Miraculous and horrifying. Something’s still going on upstairs, 12 years after his accident, and this is the first technological baby step towards harnessing it. You can imagine in the future how a portable brain-scan device might give people with his condition a chance to communicate day to day, however primitively. It’s like digging through 20 feet of avalanched snow and finding someone who’d been given up for dead still alive. Miraculous. But imagine how he spent those 12 years. Patients suffering from “locked-in syndrome” — which is very different from a vegetative state — often (but not always) at least retain an ability to communicate with their eyes. If properly diagnosed, the people around them will understand that they can communicate and the patient will know that those people understand. One man who suffered from it was even able to tweet before eventually opting for assisted suicide. Someone in a vegetative state, which is what Scott Routley was thought to be in, has none of that. If he wanted to communicate, even just to let his mother and father know that he understood them, he had no outlet until now. Horrifying.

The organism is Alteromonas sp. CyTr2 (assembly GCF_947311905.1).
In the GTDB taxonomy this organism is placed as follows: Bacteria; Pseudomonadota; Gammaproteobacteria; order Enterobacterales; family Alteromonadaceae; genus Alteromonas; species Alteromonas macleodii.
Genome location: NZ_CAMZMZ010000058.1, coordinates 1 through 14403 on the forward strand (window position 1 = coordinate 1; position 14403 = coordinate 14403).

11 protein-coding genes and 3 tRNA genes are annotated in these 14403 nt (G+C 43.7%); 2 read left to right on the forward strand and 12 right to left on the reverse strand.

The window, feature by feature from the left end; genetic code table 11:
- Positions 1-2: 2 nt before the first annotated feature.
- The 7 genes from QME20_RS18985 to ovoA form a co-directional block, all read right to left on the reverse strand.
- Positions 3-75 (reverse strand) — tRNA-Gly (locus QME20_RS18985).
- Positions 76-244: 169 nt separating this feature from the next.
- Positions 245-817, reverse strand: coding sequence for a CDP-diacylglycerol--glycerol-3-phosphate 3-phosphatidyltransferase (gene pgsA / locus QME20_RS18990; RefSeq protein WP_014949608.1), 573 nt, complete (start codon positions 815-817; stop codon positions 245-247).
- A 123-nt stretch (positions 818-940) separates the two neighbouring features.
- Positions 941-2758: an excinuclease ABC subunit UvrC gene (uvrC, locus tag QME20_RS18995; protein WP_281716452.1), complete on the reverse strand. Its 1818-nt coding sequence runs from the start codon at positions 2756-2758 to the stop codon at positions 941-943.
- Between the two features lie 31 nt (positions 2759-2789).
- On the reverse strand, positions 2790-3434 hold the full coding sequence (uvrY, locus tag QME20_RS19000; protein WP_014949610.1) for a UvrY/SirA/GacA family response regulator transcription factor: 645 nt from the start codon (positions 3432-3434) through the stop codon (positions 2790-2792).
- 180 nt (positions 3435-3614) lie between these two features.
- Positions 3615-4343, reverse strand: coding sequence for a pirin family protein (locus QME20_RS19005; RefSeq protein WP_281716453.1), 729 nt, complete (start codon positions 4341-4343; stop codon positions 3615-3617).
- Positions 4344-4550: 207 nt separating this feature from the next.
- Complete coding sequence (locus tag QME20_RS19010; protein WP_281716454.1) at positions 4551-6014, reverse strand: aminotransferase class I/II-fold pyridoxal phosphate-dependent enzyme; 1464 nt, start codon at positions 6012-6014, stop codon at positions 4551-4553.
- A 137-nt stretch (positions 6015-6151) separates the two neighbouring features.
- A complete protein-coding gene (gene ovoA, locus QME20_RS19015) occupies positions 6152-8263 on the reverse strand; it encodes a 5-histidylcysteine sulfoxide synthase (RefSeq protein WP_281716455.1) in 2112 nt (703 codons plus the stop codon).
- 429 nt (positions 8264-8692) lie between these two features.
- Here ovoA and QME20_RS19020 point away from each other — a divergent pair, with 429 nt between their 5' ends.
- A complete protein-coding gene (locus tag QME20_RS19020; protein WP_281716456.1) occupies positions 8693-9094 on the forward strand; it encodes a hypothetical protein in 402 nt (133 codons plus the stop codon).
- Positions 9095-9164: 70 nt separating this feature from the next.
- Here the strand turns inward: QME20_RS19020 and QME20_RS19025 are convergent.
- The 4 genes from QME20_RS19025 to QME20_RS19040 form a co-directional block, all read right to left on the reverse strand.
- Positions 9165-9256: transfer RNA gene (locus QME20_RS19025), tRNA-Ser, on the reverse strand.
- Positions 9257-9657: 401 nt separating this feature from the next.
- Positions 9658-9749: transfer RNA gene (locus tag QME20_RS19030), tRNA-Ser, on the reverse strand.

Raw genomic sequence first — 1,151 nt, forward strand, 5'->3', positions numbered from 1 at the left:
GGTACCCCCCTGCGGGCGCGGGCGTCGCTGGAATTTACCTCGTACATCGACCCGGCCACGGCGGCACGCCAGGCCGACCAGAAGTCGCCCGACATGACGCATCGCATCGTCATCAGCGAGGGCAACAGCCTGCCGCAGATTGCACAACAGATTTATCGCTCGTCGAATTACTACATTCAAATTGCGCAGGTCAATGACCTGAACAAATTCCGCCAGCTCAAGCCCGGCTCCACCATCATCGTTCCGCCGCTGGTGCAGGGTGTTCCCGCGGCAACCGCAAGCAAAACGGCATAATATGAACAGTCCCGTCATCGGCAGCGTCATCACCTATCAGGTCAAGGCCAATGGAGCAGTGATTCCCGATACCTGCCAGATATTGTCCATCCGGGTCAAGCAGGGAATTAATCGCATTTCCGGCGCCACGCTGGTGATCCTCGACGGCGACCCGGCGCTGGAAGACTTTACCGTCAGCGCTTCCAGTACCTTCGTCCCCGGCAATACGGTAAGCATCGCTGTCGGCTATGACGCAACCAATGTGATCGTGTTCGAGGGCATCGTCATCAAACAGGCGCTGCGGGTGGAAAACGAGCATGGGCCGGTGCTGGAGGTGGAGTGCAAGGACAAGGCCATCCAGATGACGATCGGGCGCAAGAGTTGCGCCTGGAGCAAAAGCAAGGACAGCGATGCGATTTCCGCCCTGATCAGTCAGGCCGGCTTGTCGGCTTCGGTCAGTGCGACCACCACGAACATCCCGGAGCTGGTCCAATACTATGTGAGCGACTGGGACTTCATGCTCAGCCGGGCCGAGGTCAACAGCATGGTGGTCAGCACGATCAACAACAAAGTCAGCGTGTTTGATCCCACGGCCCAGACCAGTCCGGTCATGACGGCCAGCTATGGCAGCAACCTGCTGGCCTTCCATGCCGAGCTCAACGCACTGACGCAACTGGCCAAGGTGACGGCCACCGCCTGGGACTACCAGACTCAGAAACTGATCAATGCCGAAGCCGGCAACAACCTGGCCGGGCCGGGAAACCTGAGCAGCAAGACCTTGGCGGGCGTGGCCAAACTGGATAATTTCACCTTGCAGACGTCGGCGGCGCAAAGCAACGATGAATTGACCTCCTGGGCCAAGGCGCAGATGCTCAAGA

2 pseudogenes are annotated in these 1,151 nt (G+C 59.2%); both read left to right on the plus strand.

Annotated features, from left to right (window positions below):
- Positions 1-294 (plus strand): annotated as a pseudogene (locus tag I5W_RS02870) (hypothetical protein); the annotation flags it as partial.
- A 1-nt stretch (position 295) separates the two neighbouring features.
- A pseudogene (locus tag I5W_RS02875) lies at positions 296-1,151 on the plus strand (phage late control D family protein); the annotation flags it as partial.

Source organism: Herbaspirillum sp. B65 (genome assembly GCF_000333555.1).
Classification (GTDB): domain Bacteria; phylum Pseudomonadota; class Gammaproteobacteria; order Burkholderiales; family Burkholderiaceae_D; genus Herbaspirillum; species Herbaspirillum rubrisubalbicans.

There’s no way to avoid a Terri Schiavo comparison here, although the fact that Routley is capable of communicating doesn’t necessarily mean that she would have been capable under similar circumstances. I’d be interested in hearing a neuroscientist’s opinion of their comparative cognitive function. Did she suffer more brain damage than he did — enough so that she couldn’t have responded to commands even through the MRI? Then again, even if she couldn’t have, the whole point of the Routley experiment is that experts in this field may be taking for granted how much awareness a presumably vegetative patient retains. With that much uncertainty, who wants to roll the dice on starving someone on the fingers-crossed assumption that they won’t feel a thing? I’ll leave you with this harrowing thought from the darkest days of the national screaming match over Schiavo. I remember getting into it with a friend who was absolutely convinced, to a metaphysical degree, that Schiavo was nothing but a husk of a human being that retained no sensate abilities whatsoever. She was dead by any reasonable definition of the term, he insisted. In that case, I asked him, why bother wasting several days by slowly starving her to death? Why not just wheel her over to the crematorium and dump her in? Good point, he said, why not? So, there you go.